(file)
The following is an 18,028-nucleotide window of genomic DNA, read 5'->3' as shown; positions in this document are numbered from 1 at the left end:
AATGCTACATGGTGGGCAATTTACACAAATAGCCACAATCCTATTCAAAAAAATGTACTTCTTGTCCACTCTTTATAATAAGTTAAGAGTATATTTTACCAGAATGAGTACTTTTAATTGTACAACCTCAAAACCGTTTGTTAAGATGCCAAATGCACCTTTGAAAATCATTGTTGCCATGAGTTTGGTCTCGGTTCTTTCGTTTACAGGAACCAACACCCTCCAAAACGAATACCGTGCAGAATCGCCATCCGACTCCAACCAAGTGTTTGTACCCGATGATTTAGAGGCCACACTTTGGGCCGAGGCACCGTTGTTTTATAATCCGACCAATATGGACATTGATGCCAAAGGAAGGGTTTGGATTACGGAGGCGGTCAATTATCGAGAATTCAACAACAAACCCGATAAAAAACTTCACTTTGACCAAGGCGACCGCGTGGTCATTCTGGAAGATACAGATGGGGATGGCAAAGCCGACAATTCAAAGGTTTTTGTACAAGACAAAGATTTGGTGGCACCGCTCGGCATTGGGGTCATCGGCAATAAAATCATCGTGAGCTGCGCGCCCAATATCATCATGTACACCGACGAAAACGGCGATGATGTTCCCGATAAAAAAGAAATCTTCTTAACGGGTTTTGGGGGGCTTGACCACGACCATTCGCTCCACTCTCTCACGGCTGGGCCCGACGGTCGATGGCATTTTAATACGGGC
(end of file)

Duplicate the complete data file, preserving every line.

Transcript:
The following is an 18,028-nucleotide window of genomic DNA, read 5'->3' as shown; positions in this document are numbered from 1 at the left end:
AATGCTACATGGTGGGCAATTTACACAAATAGCCACAATCCTATTCAAAAAAATGTACTTCTTGTCCACTCTTTATAATAAGTTAAGAGTATATTTTACCAGAATGAGTACTTTTAATTGTACAACCTCAAAACCGTTTGTTAAGATGCCAAATGCACCTTTGAAAATCATTGTTGCCATGAGTTTGGTCTCGGTTCTTTCGTTTACAGGAACCAACACCCTCCAAAACGAATACCGTGCAGAATCGCCATCCGACTCCAACCAAGTGTTTGTACCCGATGATTTAGAGGCCACACTTTGGGCCGAGGCACCGTTGTTTTATAATCCGACCAATATGGACATTGATGCCAAAGGAAGGGTTTGGATTACGGAGGCGGTCAATTATCGAGAATTCAACAACAAACCCGATAAAAAACTTCACTTTGACCAAGGCGACCGCGTGGTCATTCTGGAAGATACAGATGGGGATGGCAAAGCCGACAATTCAAAGGTTTTTGTACAAGACAAAGATTTGGTGGCACCGCTCGGCATTGGGGTCATCGGCAATAAAATCATCGTGAGCTGCGCGCCCAATATCATCATGTACACCGACGAAAACGGCGATGATGTTCCCGATAAAAAAGAAATCTTCTTAACGGGTTTTGGGGGGCTTGACCACGACCATTCGCTCCACTCTCTCACGGCTGGGCCCGACGGTCGATGGCATTTTAATACGGGC